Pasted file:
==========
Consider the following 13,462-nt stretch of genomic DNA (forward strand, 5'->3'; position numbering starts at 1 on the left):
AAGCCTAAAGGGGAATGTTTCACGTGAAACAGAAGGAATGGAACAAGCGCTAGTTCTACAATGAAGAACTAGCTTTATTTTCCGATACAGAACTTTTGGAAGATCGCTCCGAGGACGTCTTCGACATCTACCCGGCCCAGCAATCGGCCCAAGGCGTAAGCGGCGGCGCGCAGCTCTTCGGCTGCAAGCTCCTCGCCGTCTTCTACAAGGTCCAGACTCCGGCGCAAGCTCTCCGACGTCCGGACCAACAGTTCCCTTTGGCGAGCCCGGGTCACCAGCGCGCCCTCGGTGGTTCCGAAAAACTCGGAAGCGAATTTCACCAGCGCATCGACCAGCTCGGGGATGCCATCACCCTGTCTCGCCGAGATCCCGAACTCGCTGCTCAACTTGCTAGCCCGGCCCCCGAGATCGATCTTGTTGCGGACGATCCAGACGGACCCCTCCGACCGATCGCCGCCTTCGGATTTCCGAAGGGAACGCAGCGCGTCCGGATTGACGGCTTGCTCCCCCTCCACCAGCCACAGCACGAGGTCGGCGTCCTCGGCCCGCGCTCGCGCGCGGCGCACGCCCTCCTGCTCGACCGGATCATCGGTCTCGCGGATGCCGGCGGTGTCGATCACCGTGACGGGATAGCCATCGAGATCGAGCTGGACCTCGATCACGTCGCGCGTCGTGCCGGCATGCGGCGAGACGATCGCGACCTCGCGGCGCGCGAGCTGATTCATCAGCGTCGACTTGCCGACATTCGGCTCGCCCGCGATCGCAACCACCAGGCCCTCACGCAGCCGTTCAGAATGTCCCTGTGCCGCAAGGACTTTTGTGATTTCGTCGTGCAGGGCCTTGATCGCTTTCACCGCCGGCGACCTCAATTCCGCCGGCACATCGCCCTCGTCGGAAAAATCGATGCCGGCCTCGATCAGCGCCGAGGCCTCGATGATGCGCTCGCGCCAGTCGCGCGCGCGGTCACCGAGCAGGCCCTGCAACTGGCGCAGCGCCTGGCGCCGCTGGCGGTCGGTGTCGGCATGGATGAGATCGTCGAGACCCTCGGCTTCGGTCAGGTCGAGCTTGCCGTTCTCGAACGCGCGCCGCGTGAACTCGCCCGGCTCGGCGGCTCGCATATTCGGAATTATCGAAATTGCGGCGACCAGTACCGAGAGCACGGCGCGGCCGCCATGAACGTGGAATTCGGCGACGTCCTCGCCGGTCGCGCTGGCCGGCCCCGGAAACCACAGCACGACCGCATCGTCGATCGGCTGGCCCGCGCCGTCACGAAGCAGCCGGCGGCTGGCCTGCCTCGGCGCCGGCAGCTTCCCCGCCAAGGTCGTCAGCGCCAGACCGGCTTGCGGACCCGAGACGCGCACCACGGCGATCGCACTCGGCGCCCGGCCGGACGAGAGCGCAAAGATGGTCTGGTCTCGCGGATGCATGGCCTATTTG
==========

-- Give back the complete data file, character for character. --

Consider the following 13,462-nt stretch of genomic DNA (forward strand, 5'->3'; position numbering starts at 1 on the left):
AAGCCTAAAGGGGAATGTTTCACGTGAAACAGAAGGAATGGAACAAGCGCTAGTTCTACAATGAAGAACTAGCTTTATTTTCCGATACAGAACTTTTGGAAGATCGCTCCGAGGACGTCTTCGACATCTACCCGGCCCAGCAATCGGCCCAAGGCGTAAGCGGCGGCGCGCAGCTCTTCGGCTGCAAGCTCCTCGCCGTCTTCTACAAGGTCCAGACTCCGGCGCAAGCTCTCCGACGTCCGGACCAACAGTTCCCTTTGGCGAGCCCGGGTCACCAGCGCGCCCTCGGTGGTTCCGAAAAACTCGGAAGCGAATTTCACCAGCGCATCGACCAGCTCGGGGATGCCATCACCCTGTCTCGCCGAGATCCCGAACTCGCTGCTCAACTTGCTAGCCCGGCCCCCGAGATCGATCTTGTTGCGGACGATCCAGACGGACCCCTCCGACCGATCGCCGCCTTCGGATTTCCGAAGGGAACGCAGCGCGTCCGGATTGACGGCTTGCTCCCCCTCCACCAGCCACAGCACGAGGTCGGCGTCCTCGGCCCGCGCTCGCGCGCGGCGCACGCCCTCCTGCTCGACCGGATCATCGGTCTCGCGGATGCCGGCGGTGTCGATCACCGTGACGGGATAGCCATCGAGATCGAGCTGGACCTCGATCACGTCGCGCGTCGTGCCGGCATGCGGCGAGACGATCGCGACCTCGCGGCGCGCGAGCTGATTCATCAGCGTCGACTTGCCGACATTCGGCTCGCCCGCGATCGCAACCACCAGGCCCTCACGCAGCCGTTCAGAATGTCCCTGTGCCGCAAGGACTTTTGTGATTTCGTCGTGCAGGGCCTTGATCGCTTTCACCGCCGGCGACCTCAATTCCGCCGGCACATCGCCCTCGTCGGAAAAATCGATGCCGGCCTCGATCAGCGCCGAGGCCTCGATGATGCGCTCGCGCCAGTCGCGCGCGCGGTCACCGAGCAGGCCCTGCAACTGGCGCAGCGCCTGGCGCCGCTGGCGGTCGGTGTCGGCATGGATGAGATCGTCGAGACCCTCGGCTTCGGTCAGGTCGAGCTTGCCGTTCTCGAACGCGCGCCGCGTGAACTCGCCCGGCTCGGCGGCTCGCATATTCGGAATTATCGAAATTGCGGCGACCAGTACCGAGAGCACGGCGCGGCCGCCATGAACGTGGAATTCGGCGACGTCCTCGCCGGTCGCGCTGGCCGGCCCCGGAAACCACAGCACGACCGCATCGTCGATCGGCTGGCCCGCGCCGTCACGAAGCAGCCGGCGGCTGGCCTGCCTCGGCGCCGGCAGCTTCCCCGCCAAGGTCGTCAGCGCCAGACCGGCTTGCGGACCCGAGACGCGCACCACGGCGATCGCACTCGGCGCCCGGCCGGACGAGAGCGCAAAGATGGTCTGGTCTCGCGGATGCATGGCCTATTTG